54 Irving Pl, 212-477-1010

Mesa Grill
There’s no guarantee that Bobby Flay will cook for you at his flagship Southwestern restaurant, but even without him you’ll enjoy the whiff of celebrity, the mean Fifth Avenue view and the food on the table. Go for the steak dinner with a twist: a dry-rubbed sirloin with a baked potato that packs in horseradish, green onions, and crème fraîche.
102 Fifth Ave, 212-807-7400

City Bakery
A pricey-yet-popular serve-yourself salad bar and copious baked goodies keep the urbanites happy at this industrial-style café and bakery. Scoop up some salmon salad and bean sprouts with smoked tofu, or just dive right into dessert. The individual tarts with seasonal fruit fillings (the passion fruit is king) are meals in themselves.
3 West 18th St, 212-366-1414

East Village Eats

Wesley Genovart, the young chef who drives this progressive tapas eatery, has nothing to hide. He’s right behind the bar at the counter-seating-only establishment, constructing small dishes such as wagyu beef flank with white maitake mushrooms, sea beans, and red onion marmalade. Good news for samplers: A five-course tasting menu goes for a reasonable $50.
239 E 5th St, 212-979-1012

Westville East
The West Village original was an insta-classic, and its younger sibling is simply great as well. Textbook mac and cheese (bacon optional) shares menu space with Neiman Ranch beef hot dogs and a giant cobb salad. But the most-ordered dish may be the plate of four market sides—you choose from a list of seasonal veggies, such as beets with toasted walnuts.
173 Ave A, 212-677-2033

Momofuku Noodle Bar
This hip, stick-to-your-ribs Asian-inspired restaurant made chef-owner David Chang a star. He’s significantly expanded his capacity with a move to larger digs (though waits are common). Recommendations for the uninitiated: the Hitachino red rice ale, the pork belly buns, and the cold smoked duck with quince-soaked mustard seeds.
171 First Ave, 212-777-7773

Gnocco Cucina & Tradizione
This casual Italian eatery (with a year-round garden) offers pastas, salads, antipasti, and other options—but the pizzas reign supreme. The Roman-style disks, available with premium toppings including ricotta cheese and translucent ribbons of prosciutto di Parma, are thin crusted beauties.
337 E 10th St, 212-677-1913

A stylish vegan-organic eatery, Counter is a far cry from your typical meat-free zone. Stainless steel tabletops and colorful walls lend a sleek look to the place, and the food does the rest to impress. One bite of the star dish—cauliflower risotto with haricots verts, shiitake mushrooms and a baby arugula emulsion—and you’ll be assured you’re not missing a thing.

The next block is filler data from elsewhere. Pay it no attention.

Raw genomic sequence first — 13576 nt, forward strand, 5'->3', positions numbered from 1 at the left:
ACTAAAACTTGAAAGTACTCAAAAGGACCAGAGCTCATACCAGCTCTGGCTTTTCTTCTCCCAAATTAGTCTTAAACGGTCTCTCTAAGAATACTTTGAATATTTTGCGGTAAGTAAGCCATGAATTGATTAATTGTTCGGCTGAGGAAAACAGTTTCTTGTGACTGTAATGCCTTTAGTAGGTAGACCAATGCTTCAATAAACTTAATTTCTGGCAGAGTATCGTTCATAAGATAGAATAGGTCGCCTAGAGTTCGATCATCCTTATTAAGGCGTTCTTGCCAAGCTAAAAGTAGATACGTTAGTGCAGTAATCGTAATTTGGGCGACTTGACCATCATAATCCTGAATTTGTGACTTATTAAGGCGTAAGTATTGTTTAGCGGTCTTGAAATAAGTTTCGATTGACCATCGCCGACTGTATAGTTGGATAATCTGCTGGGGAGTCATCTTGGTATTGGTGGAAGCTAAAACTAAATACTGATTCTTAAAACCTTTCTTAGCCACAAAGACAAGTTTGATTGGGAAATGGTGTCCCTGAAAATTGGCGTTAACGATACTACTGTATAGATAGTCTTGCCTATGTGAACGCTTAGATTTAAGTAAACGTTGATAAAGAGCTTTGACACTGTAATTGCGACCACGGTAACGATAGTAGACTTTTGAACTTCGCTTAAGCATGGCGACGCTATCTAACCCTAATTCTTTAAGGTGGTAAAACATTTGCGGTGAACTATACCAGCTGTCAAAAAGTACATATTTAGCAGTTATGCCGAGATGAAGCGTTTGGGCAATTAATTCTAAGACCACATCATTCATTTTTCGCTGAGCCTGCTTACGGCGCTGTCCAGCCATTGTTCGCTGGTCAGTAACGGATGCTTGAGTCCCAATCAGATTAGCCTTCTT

105 First Ave, 212-982-5870

Five Points
Most of the foods you’ll find at this glowing gem of an upscale American-Mediterranean eatery are locally sourced and cooked
very simply, but chef-restaurateur Marc Meyer’s dishes are far from one-note, as dishes like mussels with Montauk squid and paprika butter, or citrus salad with shaved fennel, avocado, and almonds, will attest.
31 Great Jones St, 212-253-5700

This stellar Japanese restaurant’s many devotees wonder why it doesn’t get way more attention—but the tables in the polished space are mighty packed, anyway, and the place’s fans aren’t above waiting in line. In addition to the excellent raw fish (order the bonito if it’s on the menu), the composed dishes can also steal hearts. The meaty tuna rib special is a real winner.
175 Second Ave, 212-777-5266

A sensation since the day it opened, this little nine-year-old bistro with tin ceilings and checked tile floors is still overflowing nightly, and possibly even busier at brunch. Chef Gabrielle Hamilton wows with eclectic preparations including a roasted marrow bones parsley salad.
54 E 1st St, 212-677-6221

Pastry chef Chika Tillman and her husband, front-of-the-house maestro Don, hook up sweet-tooths with a sophisticated three-course tasting menu (wine pairings are $7 extra) in this minimalist dessert bar. Perennial favorites include the floating island–like fromage blanc cheesecake, and warm chocolate tart with pink peppercorn ice cream.
203 E 10th St, 212-995-9511